COVID cases are again starting to surge in our area. But for the people who are most vulnerable, there’s a hard-to-get drug that could offer a lot of protection.
It’s a drug called Evusheld that gets antibodies into your system without the vaccine, and is intended for people who are immunosuppressed.
The drug has been in high demand ever since it came on the market. Cancer survivor Rebecca Relyea of Bellevue had to participate in a lottery to get Evusheld at Fred Hutch back in February – and that’s after her husband checked around to about 10 hospitals in the area.
Now supply in the area is growing. It means more people are eligible to get the drug, and some who qualify might not even realize it.
Relyea says the drug helped bring her some peace of mind and returned some of her freedom.
“I was diagnosed with lymphoma last year,” Relyea said. Part of her cancer treatment included a drug that suppressed her immune system, so even though she got the COVID vaccine, it just didn’t work for her.
“I’ve had three shots with zero immune response,” Relyea said. This was happening last year when COVID was still in full swing.
“It was scary. Hearing you have cancer is always sort of terrifying anyway. But to add the pandemic on top of it – it was a lot,” she said. Relyea essentially had to go into lockdown. She and her husband canceled planned trips, and she didn’t even go out to the store.
“My world really got pretty narrow,” she said.
Her husband, Rob Relyea, helped her track down a dose at Fred Hutch Cancer Research Center in February. The hospital received the drug in January after drug creator AstraZeneca got emergency use authorization for Evusheld from the FDA at the end of December.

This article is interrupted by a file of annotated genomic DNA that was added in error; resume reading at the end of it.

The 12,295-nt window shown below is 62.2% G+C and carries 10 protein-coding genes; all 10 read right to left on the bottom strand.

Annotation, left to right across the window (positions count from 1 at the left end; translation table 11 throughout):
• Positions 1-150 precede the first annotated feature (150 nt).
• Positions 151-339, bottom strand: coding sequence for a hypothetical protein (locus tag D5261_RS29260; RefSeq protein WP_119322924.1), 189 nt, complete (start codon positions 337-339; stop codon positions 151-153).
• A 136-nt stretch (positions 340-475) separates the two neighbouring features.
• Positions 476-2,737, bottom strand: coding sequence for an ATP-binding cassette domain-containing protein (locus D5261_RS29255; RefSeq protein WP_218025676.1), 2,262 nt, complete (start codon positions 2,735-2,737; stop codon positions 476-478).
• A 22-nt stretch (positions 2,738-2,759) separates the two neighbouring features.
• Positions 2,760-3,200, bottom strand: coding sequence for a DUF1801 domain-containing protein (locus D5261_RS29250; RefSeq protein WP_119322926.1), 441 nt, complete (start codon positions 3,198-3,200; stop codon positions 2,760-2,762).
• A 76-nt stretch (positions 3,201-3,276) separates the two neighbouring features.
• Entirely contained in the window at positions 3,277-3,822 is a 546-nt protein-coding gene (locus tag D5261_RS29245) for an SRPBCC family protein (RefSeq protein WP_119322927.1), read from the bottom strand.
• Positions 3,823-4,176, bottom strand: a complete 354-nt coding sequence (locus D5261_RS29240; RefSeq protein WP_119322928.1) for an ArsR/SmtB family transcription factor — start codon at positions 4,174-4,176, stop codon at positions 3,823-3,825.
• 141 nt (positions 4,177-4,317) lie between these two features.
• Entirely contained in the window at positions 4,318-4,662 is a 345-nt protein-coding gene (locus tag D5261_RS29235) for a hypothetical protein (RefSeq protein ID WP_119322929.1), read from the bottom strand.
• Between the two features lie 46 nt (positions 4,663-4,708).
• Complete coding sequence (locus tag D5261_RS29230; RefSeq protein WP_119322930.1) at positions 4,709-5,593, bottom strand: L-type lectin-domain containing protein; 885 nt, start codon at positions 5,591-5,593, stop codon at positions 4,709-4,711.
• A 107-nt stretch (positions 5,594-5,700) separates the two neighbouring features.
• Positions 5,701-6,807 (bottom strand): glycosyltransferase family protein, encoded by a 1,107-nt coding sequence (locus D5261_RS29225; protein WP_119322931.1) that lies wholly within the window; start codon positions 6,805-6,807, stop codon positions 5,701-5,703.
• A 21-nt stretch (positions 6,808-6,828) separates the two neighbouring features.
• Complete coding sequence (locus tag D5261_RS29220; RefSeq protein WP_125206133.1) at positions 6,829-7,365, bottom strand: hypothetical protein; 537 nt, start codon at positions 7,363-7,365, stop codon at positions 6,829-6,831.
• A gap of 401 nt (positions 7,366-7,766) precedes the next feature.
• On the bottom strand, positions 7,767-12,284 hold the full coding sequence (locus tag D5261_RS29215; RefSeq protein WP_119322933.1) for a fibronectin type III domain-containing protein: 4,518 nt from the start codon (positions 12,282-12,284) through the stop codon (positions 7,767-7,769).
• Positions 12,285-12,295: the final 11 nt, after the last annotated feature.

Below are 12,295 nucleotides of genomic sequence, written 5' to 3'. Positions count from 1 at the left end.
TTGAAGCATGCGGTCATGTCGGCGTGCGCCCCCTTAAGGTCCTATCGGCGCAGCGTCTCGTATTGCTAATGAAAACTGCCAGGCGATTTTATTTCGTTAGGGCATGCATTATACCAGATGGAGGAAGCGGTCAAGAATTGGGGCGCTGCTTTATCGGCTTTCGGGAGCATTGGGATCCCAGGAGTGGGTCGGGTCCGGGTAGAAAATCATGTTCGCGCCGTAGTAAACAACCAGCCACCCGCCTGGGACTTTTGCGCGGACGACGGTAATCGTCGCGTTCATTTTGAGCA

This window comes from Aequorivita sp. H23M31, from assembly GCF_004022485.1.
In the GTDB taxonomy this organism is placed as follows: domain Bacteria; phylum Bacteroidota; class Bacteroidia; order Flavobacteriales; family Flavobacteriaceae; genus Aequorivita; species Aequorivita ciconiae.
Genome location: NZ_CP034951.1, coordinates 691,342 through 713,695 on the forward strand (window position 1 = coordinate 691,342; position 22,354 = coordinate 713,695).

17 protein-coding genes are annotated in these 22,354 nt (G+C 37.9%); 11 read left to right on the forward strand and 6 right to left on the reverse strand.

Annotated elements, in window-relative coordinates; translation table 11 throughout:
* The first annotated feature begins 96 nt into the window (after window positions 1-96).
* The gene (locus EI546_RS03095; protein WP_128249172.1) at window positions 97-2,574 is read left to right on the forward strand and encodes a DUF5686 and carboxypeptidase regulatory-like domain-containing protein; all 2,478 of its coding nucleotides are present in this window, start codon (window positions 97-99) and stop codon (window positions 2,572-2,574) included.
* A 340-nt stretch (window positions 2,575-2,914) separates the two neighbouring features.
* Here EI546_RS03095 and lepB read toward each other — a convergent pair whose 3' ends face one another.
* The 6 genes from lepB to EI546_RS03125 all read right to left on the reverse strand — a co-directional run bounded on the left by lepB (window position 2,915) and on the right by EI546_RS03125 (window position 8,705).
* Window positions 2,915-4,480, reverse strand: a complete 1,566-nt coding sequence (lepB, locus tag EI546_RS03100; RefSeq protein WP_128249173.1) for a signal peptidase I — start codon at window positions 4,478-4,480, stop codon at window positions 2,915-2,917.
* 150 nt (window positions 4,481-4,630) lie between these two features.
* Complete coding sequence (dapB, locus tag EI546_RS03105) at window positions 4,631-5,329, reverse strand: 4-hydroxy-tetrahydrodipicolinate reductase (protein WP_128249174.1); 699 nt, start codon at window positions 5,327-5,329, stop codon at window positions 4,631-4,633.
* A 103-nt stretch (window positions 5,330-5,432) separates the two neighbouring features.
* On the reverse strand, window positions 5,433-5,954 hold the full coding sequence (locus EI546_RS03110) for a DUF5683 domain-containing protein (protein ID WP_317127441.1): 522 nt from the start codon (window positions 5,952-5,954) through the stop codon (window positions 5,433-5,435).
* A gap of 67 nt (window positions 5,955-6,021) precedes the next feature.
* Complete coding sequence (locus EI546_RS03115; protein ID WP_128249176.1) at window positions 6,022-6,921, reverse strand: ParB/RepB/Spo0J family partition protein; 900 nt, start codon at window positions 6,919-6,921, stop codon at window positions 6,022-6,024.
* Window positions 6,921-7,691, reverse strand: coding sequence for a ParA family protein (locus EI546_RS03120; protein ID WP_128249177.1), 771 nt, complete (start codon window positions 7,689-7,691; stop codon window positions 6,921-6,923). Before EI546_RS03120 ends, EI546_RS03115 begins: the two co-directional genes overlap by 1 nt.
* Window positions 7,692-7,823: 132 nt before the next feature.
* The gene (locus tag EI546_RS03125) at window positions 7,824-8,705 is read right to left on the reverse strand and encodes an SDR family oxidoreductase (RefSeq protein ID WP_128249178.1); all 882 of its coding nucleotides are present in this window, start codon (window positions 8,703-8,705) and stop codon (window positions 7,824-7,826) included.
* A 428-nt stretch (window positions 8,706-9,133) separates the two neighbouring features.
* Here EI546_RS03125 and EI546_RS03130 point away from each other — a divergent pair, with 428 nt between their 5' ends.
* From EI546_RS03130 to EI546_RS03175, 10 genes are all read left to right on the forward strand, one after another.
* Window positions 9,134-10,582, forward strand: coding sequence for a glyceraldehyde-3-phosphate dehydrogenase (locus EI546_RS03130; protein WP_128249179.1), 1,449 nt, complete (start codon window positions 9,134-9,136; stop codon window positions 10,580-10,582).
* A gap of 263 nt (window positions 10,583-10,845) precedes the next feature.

Clinical trials show it’s 77% effective at preventing COVID, and the protection lasts about 6 months.
“Evusheld has given me my life back,” Relyea said. “The efficacy isn’t quite as good as the vaccine, so it’s not like I can go maskless and go back into the world, but I have been able to go back to the grocery store,” she said.
Here’s how the drug is different from the COVID vaccine. The vaccine stimulates your immune system to produce antibodies that fight off the virus. People on certain medications or who have conditions that impact their immune system can’t generate that same response.
Evusheld includes two shots of two different lab-created antibodies that help fight off the virus, so your body doesn’t have to make the antibodies.
Dr. Catherine Liu is a physician at Fred Hutch who specializes in infectious diseases and vaccines.
At first, the drug was only for the most severely immunocompromised people. But now area supply is improving.
“As supply has increased, we’re also expanding it to some of our moderately immunosuppressed patient. Those who have solid tumors, who are getting chemotherapy as well, may also be potentially eligible,” Liu said.
Liu says it’s really important for people to talk to their doctors.
“This is really being driven by patients having discussions with their providers. So as requests come in, we request additional supply for the state,” Liu said. She reminds people that the drug is just one more tool.
“I don’t want this drug to provide a false sense of security, that you can get Evusheld and do whatever you want. People have different levels of immunosuppression and risk. It’s an additional tool that, when used in combination with everything else like vaccines and masking, it can help you stay safe,” Liu said.
Relyea says the drug has given her enough peace of mind to even take a trip to Hawaii.
“It just makes me feel so pleased there’s more supply,” she said. “It’s great because it gives people a little bit of freedom.”
Relyea’s husband actually created a website to help others find out where Evusheld is available. The site pulls federal data to track supply at hospitals around the country so people can know where to ask for a dose if they are eligible. The website also shows how many doses of the drug have been administered.
KIRO7 checked with UW Medicine, Kaiser Permanente and Swedish, who are all offering Evusheld to patients who qualify.
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